It's gotta be the Shoes!

If you've never partner danced (or taken ballet) you might not think twice about how shoes play a factor in dancing, I didn't!  In my first lesson, and for two months after that, I wore rubber-soled "Doc Martin-styled" boots before the difference was pointed out to me.  Rubber soles on a hardwood floor are great for basketball because it grips, but when dancing you want to be and feel smooth.

The thought of a $50-$100 financial investment for shoes, just for dancing, sounds crazy especially when you first start dancing.  Dress shoes with leather soles are smooth and will work, but they don't offer interior cushioning to make 3-4 hours of dancing sound pleasurable.

Then I was introduced to the wonders of Duct Tape.  Duct Tape on the bottoms of an old pair of tennis shoes (sneakers) creates perfect, and more importantly, very affordable dance shoes.  Tennis shoes provide great cushioning and the tape gives the shoes the perfect amount of slickness. 

Another inexpensive choice that some experienced dancers opt for is applying chrome suede to the soles of comfortable shoes.  You can purchase chrome suede from your local cobbler and glue it to the bottom of a comfortable pair of shoes.  I own two pair of dance shoes — one chromed and the other duct-taped!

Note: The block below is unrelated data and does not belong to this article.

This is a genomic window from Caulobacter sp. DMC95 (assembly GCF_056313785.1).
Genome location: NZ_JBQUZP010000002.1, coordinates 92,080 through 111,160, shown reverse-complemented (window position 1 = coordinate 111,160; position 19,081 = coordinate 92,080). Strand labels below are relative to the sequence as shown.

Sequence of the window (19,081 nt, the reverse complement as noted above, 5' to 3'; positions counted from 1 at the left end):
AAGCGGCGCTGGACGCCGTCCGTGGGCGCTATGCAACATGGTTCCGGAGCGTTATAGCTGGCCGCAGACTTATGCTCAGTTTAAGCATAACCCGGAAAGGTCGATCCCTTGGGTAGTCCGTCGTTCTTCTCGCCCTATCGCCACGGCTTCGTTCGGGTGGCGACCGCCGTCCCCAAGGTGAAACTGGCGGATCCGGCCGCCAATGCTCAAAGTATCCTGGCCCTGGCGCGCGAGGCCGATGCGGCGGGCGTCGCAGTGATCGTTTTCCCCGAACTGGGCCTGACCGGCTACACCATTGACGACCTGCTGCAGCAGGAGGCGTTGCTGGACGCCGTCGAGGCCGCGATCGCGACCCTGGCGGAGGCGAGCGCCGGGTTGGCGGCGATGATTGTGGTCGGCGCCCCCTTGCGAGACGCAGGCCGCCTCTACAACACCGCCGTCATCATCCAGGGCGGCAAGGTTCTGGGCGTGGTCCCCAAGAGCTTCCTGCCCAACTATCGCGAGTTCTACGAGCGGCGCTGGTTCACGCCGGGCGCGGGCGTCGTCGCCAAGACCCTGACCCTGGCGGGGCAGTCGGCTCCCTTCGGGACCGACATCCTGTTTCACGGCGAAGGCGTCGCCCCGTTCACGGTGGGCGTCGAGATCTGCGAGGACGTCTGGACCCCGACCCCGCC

If you don't want to go the "home-made" route, I have friends who swear by their Aris Allen's.  Bottom line: Comfort should be the first consideration and then price.

Sweatin' to the Oldies.

Dancing generates body heat — winter or summer.  If inspired I try to dance to almost every song during a night of dancing, but man do I sweat!  Since I prefer to shy away from giving potential partners reasons not to dance with me, I avoid wearing cotton.  While cotton's cool because it breaths, it also retains moisture — and it shows.

During the winter I easily go through 2-3 shirts in a night, and come summer I know to take at least five (5) shirts!  Bowling shirts are a fashionable option or shirts made with a wicking material — like runner's shirts.

I don't have a much concern over the type of pants I wear.  I tried shorts in the summer, but they just don't look "right" when dancing, so I often wear jeans or Khaki pants.

Follows should should take heed of this information too.  Although I've noticed that I don't sweat as much when I'm following and haven't noticed similar perspiration "problem" with the partners I've had.